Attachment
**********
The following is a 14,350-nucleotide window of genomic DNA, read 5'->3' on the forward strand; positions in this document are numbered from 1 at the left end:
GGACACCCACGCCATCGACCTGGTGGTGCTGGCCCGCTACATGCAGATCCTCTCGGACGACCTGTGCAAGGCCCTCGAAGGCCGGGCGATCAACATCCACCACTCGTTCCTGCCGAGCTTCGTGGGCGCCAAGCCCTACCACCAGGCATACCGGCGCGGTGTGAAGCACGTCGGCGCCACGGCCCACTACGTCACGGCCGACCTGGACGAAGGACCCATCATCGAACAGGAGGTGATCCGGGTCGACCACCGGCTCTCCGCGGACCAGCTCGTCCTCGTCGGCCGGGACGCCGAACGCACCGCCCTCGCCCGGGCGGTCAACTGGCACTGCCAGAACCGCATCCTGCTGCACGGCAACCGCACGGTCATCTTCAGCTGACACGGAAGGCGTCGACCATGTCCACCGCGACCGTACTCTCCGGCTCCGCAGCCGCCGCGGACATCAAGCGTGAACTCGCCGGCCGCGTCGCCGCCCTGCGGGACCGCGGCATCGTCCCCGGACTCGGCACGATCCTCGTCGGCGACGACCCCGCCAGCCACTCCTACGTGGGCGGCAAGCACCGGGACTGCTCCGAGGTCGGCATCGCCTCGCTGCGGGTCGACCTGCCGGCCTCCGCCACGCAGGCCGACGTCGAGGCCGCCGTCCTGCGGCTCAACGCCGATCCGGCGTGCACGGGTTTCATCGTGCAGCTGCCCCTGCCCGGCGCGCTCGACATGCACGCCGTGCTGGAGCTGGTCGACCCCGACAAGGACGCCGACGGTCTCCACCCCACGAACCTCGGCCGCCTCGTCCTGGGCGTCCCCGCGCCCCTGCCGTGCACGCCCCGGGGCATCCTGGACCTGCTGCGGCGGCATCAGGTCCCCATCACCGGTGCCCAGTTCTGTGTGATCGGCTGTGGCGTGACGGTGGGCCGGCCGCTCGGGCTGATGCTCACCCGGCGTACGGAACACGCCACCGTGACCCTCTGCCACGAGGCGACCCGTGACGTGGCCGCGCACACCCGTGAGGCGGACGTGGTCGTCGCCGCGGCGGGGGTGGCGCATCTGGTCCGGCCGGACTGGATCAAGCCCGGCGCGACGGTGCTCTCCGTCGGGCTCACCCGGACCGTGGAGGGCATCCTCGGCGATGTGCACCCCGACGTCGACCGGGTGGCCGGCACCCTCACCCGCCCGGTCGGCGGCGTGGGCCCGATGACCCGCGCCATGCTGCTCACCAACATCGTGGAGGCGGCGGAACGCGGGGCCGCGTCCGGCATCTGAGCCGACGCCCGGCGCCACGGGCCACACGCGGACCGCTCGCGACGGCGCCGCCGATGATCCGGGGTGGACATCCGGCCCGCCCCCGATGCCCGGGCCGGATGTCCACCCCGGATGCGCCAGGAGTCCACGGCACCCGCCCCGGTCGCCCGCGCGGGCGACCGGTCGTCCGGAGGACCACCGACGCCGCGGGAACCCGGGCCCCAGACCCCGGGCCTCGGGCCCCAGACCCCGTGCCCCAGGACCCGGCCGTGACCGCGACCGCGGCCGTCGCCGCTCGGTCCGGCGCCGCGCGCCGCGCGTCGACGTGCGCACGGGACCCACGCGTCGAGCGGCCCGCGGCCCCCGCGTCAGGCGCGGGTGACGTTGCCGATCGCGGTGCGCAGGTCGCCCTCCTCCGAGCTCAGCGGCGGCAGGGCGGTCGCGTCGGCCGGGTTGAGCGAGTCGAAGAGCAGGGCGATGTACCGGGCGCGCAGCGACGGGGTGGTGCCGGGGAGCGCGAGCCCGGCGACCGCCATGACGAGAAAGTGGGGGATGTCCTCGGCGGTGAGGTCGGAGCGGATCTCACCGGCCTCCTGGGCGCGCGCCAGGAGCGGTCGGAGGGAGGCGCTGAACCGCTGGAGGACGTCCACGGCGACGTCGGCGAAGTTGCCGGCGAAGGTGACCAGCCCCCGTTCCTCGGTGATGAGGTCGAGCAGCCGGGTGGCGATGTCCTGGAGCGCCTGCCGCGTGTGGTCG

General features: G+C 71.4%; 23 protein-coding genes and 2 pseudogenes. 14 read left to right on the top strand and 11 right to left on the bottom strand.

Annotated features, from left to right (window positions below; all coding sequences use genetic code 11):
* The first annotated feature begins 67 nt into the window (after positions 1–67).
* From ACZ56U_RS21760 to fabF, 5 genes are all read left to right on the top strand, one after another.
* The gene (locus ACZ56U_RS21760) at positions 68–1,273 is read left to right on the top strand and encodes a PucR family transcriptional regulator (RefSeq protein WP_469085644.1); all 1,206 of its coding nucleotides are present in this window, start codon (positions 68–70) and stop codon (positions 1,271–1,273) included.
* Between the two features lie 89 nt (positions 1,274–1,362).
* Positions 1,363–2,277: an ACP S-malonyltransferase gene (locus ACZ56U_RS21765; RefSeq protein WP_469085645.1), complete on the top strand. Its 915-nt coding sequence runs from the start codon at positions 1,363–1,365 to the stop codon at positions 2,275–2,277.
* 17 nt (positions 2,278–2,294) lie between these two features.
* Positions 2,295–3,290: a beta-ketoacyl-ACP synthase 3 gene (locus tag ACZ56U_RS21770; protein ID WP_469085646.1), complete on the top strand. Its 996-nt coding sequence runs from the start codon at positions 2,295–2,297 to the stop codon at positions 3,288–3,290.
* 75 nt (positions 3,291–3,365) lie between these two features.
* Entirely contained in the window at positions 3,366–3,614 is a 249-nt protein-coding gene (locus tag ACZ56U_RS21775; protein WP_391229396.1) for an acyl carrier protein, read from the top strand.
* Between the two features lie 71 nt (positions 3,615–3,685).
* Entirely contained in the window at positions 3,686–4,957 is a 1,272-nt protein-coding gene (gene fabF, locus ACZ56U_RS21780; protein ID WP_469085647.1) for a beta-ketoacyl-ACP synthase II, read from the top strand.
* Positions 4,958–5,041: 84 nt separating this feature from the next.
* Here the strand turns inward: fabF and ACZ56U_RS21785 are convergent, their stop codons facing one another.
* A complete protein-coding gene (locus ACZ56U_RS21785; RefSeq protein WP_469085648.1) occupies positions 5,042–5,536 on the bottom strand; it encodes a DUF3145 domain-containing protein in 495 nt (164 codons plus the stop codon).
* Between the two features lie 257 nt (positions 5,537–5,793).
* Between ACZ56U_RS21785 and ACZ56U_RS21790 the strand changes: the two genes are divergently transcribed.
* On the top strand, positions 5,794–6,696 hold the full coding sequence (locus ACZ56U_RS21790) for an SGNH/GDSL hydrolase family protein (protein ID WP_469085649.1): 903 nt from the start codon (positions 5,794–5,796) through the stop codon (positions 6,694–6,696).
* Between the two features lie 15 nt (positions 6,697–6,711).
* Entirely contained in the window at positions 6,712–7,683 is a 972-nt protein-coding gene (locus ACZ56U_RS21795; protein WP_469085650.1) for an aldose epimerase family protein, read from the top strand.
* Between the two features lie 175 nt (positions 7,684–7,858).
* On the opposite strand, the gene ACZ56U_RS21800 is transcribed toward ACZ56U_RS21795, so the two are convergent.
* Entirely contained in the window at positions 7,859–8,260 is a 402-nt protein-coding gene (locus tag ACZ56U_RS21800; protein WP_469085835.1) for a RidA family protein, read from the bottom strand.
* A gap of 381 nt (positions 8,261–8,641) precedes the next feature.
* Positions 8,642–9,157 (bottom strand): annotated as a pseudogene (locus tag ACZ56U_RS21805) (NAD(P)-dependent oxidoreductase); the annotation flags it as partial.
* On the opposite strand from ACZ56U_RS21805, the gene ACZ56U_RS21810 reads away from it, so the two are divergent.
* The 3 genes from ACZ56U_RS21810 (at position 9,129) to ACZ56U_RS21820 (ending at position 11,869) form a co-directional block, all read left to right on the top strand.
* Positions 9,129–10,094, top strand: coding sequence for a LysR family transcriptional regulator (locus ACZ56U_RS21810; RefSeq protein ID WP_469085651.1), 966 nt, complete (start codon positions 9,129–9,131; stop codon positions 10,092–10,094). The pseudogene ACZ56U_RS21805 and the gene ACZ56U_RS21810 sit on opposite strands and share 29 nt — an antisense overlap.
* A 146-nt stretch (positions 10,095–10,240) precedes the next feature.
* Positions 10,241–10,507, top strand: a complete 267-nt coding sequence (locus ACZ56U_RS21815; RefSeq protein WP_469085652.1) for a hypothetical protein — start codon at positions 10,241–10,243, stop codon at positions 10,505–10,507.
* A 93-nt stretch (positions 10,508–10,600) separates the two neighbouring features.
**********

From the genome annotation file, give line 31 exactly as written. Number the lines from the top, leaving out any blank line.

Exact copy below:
* Positions 9,129–10,094, top strand: coding sequence for a LysR family transcriptional regulator (locus ACZ56U_RS21810; RefSeq protein ID WP_469085651.1), 966 nt, complete (start codon positions 9,129–9,131; stop codon positions 10,092–10,094). The pseudogene ACZ56U_RS21805 and the gene ACZ56U_RS21810 sit on opposite strands and share 29 nt — an antisense overlap.